Origin of rebusFrench rébus from L, ablative plural of res, thing (see real), literally , (meaning indicated) by things
Can you solve this rebus? Answer is written upside down in the blue box.
An example of a rebus is when you are given the word: "T_RN" and need to guess a phrase from this (the phrase to guess is "No U Turn.").
Origin of rebusFrom Latin rēbus ablative pl. of rēs thing ; see rē- in Indo-European roots.
(third-person singular simple present rebuses, present participle rebusing, simple past and past participle rebused)
- To mark or indicate by a rebus.
From French rÃ©bus, from Latin rebus (ablative plural of res "˜thing'), as taken from the phrase de rebus quae geruntur "˜concerning the things that are taking place', used in sixteenth-century Picardie as the name for satirical pieces containing picture-riddles.
- Clerc, De rebus Thyatirenorum (1893).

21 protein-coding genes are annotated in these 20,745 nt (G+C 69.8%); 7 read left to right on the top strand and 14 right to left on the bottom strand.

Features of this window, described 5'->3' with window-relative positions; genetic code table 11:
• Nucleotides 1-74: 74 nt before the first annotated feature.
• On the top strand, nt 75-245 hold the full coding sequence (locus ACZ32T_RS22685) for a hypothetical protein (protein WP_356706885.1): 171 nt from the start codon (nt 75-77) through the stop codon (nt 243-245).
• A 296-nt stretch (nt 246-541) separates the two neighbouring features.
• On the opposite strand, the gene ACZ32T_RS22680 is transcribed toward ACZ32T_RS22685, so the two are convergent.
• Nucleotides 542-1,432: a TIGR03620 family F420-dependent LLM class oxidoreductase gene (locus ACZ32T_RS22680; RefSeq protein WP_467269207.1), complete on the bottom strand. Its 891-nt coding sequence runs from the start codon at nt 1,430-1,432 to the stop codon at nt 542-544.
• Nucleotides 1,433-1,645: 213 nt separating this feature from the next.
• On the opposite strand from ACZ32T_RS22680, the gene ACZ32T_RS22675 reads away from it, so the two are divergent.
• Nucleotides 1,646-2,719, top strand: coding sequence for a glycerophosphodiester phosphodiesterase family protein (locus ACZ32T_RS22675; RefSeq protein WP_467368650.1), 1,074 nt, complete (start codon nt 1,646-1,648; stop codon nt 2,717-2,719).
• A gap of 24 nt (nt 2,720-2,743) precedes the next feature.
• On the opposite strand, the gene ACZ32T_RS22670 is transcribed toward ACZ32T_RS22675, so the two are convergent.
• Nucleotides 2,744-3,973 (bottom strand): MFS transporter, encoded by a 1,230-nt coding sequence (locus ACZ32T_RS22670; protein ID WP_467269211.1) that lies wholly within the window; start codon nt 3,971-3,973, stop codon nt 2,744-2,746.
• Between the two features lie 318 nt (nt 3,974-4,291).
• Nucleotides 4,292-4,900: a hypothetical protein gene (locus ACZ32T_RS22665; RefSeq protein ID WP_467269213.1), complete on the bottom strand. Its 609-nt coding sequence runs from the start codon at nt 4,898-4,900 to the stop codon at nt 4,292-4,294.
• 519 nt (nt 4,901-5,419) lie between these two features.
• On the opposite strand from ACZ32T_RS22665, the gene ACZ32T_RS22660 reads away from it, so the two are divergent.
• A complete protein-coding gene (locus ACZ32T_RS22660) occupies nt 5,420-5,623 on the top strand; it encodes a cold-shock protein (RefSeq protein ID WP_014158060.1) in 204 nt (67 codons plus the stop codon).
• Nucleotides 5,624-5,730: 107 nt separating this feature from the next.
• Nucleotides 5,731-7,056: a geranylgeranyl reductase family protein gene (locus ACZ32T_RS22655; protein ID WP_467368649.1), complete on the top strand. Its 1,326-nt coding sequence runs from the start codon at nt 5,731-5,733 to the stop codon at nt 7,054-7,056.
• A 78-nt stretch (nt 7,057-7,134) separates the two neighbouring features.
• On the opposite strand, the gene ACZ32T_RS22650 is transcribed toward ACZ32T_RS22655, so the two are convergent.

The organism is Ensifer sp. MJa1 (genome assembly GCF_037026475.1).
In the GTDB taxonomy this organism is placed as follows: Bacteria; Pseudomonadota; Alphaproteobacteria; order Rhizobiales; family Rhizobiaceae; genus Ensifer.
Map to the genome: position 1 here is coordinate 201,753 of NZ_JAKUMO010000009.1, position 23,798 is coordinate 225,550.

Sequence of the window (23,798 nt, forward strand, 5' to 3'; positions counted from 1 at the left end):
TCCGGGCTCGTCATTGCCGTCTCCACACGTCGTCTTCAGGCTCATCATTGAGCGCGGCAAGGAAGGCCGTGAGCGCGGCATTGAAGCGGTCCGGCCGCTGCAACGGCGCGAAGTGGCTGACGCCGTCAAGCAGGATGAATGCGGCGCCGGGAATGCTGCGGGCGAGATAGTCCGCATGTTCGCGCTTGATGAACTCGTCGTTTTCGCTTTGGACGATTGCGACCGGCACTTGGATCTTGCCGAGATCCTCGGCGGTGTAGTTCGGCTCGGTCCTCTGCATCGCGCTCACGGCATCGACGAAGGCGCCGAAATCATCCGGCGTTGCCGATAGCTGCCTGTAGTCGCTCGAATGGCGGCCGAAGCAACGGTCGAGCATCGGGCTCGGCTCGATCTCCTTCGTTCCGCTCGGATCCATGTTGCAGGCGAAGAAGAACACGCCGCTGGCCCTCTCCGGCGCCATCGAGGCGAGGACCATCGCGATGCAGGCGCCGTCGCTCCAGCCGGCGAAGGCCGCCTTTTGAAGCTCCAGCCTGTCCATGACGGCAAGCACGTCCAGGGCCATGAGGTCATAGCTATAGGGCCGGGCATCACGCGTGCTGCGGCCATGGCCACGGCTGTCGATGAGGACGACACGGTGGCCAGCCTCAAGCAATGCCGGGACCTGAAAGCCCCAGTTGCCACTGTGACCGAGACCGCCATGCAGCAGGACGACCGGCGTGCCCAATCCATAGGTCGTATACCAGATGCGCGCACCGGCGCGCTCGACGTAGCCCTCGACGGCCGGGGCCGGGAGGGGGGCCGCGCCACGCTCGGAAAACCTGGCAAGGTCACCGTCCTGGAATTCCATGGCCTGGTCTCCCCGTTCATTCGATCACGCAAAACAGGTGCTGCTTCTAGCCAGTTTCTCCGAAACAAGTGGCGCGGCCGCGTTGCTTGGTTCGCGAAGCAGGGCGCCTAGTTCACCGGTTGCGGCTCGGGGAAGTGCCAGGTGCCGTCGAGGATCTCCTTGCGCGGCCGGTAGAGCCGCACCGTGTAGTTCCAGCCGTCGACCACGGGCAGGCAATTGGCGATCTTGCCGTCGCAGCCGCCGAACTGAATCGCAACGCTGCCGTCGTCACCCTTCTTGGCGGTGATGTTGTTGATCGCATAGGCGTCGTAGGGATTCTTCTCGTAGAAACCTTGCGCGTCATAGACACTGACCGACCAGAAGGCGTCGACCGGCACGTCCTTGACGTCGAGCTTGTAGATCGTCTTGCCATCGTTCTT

- An English translation of the De rebus christianorum was published by Murdock in 1851.
- It was he who first unearthed (in the convent of St Emmeran at Regensburg) the remarkable Latin poems of the nun Hrosvitha of Gandersheim, of which he published an edition (Nuremberg, 1501), the historical poem Ligurinus sive de rebus gestis Frederici primi imperatoris libri x.
- In the first place is the official recognition by the state of the Catholic religion 1 These are arranged under thirty-five distinct heads in Nussi's Quinquaginta conventiones de rebus ecclesiasticis (Rome, 1869).
- For texts see Vincenzio Nussi, Quinquaginta conventiones de rebus ecclesiasticas (Rome, 1869; Mainz, 1870); Branden, Concordata inter S.